Amyloid (Aβ) deposits in the brain are thought to initiate nerve cell damage in Alzheimer’s Disease (AD). Nrf2 is a protein responsible for the protection of these cells and drugs stimulating its activity are successful in reducing damage in mouse AD models. Toxicity to humans however has led research to Keap1 blockers, a protein that prevents Nrf2 function. There has been success with these blockers in fruit fly and mouse nerve cells, but we need to understand why these drugs work and their relevance to human AD. Using advanced molecular biology techniques, my project aims to profile the cascade of molecules responsible for protection of human nerve cells against Aβ damage following treatment with the Keap1-Nrf2 blocker, 18e. AD affects millions of people worldwide and a treatment is urgently required. This study will provide clues towards new targets for safer Nrf2-activating drugs to slow-down nerve cell damage in AD.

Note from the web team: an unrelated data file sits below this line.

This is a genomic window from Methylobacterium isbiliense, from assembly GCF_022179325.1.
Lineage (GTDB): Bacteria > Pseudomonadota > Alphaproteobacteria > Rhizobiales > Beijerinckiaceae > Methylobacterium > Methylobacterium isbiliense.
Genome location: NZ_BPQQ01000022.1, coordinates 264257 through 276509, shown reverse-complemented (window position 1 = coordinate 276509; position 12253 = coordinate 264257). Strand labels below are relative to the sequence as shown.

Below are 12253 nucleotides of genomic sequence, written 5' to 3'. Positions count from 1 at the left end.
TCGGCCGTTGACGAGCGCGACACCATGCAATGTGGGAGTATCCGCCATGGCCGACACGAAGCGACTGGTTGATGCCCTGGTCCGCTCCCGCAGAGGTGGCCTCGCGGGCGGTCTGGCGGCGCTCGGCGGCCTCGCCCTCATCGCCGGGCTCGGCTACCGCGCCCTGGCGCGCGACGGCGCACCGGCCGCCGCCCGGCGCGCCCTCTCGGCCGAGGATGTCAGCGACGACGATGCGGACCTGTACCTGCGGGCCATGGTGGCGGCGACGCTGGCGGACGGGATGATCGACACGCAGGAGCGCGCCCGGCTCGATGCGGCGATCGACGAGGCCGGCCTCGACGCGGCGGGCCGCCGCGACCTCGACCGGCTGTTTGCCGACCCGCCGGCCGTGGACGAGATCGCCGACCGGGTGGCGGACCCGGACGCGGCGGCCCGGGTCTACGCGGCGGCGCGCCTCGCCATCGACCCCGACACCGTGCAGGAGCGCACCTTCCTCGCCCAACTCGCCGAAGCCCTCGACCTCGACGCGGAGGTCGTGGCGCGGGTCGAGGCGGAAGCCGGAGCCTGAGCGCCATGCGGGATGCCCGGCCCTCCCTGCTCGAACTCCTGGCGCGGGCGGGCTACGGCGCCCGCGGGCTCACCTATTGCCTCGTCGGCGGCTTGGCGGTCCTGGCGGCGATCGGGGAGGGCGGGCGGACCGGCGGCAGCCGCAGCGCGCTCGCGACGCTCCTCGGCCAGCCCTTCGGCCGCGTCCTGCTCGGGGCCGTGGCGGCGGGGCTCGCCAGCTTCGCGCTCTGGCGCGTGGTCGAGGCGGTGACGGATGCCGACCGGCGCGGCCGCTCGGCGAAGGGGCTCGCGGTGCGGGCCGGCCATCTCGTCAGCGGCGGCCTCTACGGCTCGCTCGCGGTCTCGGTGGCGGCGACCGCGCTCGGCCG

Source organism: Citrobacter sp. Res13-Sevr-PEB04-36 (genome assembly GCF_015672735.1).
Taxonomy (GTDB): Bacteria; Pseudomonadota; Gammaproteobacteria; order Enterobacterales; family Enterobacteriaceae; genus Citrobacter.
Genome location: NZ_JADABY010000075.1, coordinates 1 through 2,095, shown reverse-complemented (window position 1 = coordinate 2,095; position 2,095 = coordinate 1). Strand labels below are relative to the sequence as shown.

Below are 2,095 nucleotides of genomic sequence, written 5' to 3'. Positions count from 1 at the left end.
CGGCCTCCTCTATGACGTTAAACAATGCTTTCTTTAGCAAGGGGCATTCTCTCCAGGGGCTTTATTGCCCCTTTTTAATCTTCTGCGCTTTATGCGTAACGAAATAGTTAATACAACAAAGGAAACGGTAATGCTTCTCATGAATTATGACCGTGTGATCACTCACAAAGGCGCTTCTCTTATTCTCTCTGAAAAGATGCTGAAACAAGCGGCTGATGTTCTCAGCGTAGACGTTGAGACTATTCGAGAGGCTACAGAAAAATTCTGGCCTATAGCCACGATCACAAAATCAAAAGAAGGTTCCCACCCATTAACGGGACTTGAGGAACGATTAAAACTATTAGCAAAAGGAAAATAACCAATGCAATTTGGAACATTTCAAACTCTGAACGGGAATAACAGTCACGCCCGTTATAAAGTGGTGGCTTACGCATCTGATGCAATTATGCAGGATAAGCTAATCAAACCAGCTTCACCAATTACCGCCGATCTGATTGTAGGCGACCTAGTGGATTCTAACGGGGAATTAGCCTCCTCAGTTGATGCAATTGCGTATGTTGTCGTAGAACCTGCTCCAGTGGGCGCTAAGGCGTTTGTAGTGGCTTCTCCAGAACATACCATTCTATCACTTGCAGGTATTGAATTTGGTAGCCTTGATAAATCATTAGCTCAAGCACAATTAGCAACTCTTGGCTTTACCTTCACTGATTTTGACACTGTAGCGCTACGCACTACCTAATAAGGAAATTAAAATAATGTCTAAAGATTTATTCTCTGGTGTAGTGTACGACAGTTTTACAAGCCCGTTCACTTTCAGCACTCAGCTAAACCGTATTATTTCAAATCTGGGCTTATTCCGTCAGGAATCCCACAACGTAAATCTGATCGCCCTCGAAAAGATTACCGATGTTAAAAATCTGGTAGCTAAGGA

|Effective start/end date||4/06/18 → 27/07/18|
- The Wellcome Trust: £2,000.00
Explore the research topics touched on by this project. These labels are generated based on the underlying awards/grants. Together they form a unique fingerprint.